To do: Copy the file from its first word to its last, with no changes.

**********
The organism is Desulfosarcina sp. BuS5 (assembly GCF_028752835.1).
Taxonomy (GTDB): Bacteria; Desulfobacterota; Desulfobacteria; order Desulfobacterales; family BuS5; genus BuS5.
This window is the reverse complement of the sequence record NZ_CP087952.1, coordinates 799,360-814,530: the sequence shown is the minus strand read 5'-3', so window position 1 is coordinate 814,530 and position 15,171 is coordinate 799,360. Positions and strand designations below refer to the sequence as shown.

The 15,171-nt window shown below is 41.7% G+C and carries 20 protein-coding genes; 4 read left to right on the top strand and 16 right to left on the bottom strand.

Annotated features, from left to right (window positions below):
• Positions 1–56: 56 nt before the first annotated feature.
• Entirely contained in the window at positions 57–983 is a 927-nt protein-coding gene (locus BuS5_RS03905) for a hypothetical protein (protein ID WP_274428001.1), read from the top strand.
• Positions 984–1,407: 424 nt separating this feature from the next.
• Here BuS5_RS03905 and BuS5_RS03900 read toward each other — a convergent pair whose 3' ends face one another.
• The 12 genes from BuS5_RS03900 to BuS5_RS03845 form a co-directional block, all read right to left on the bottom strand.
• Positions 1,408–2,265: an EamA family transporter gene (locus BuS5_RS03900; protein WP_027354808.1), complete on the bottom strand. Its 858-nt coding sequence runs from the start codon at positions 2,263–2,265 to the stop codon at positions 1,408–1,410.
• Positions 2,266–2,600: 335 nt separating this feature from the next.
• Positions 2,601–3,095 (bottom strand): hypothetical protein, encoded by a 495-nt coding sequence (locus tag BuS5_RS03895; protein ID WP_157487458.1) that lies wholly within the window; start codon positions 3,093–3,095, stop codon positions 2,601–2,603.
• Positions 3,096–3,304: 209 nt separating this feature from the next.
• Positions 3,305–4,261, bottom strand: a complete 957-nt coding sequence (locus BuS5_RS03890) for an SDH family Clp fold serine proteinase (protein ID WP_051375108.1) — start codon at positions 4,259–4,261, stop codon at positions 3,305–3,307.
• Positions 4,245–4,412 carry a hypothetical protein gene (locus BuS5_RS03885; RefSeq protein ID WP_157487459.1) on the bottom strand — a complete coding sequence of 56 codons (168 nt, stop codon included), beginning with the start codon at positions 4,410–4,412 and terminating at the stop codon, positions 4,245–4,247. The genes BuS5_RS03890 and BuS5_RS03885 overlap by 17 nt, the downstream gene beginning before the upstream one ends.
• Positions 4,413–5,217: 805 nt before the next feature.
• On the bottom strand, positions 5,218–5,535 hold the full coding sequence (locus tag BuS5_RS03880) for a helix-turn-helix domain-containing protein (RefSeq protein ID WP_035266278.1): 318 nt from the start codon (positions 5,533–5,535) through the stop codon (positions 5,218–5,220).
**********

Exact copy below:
The organism is Desulfosarcina sp. BuS5 (assembly GCF_028752835.1).
Taxonomy (GTDB): Bacteria; Desulfobacterota; Desulfobacteria; order Desulfobacterales; family BuS5; genus BuS5.
This window is the reverse complement of the sequence record NZ_CP087952.1, coordinates 799,360-814,530: the sequence shown is the minus strand read 5'-3', so window position 1 is coordinate 814,530 and position 15,171 is coordinate 799,360. Positions and strand designations below refer to the sequence as shown.

The 15,171-nt window shown below is 41.7% G+C and carries 20 protein-coding genes; 4 read left to right on the top strand and 16 right to left on the bottom strand.

Annotated features, from left to right (window positions below):
• Positions 1–56: 56 nt before the first annotated feature.
• Entirely contained in the window at positions 57–983 is a 927-nt protein-coding gene (locus BuS5_RS03905) for a hypothetical protein (protein ID WP_274428001.1), read from the top strand.
• Positions 984–1,407: 424 nt separating this feature from the next.
• Here BuS5_RS03905 and BuS5_RS03900 read toward each other — a convergent pair whose 3' ends face one another.
• The 12 genes from BuS5_RS03900 to BuS5_RS03845 form a co-directional block, all read right to left on the bottom strand.
• Positions 1,408–2,265: an EamA family transporter gene (locus BuS5_RS03900; protein WP_027354808.1), complete on the bottom strand. Its 858-nt coding sequence runs from the start codon at positions 2,263–2,265 to the stop codon at positions 1,408–1,410.
• Positions 2,266–2,600: 335 nt separating this feature from the next.
• Positions 2,601–3,095 (bottom strand): hypothetical protein, encoded by a 495-nt coding sequence (locus tag BuS5_RS03895; protein ID WP_157487458.1) that lies wholly within the window; start codon positions 3,093–3,095, stop codon positions 2,601–2,603.
• Positions 3,096–3,304: 209 nt separating this feature from the next.
• Positions 3,305–4,261, bottom strand: a complete 957-nt coding sequence (locus BuS5_RS03890) for an SDH family Clp fold serine proteinase (protein ID WP_051375108.1) — start codon at positions 4,259–4,261, stop codon at positions 3,305–3,307.
• Positions 4,245–4,412 carry a hypothetical protein gene (locus BuS5_RS03885; RefSeq protein ID WP_157487459.1) on the bottom strand — a complete coding sequence of 56 codons (168 nt, stop codon included), beginning with the start codon at positions 4,410–4,412 and terminating at the stop codon, positions 4,245–4,247. The genes BuS5_RS03890 and BuS5_RS03885 overlap by 17 nt, the downstream gene beginning before the upstream one ends.
• Positions 4,413–5,217: 805 nt before the next feature.
• On the bottom strand, positions 5,218–5,535 hold the full coding sequence (locus tag BuS5_RS03880) for a helix-turn-helix domain-containing protein (RefSeq protein ID WP_035266278.1): 318 nt from the start codon (positions 5,533–5,535) through the stop codon (positions 5,218–5,220).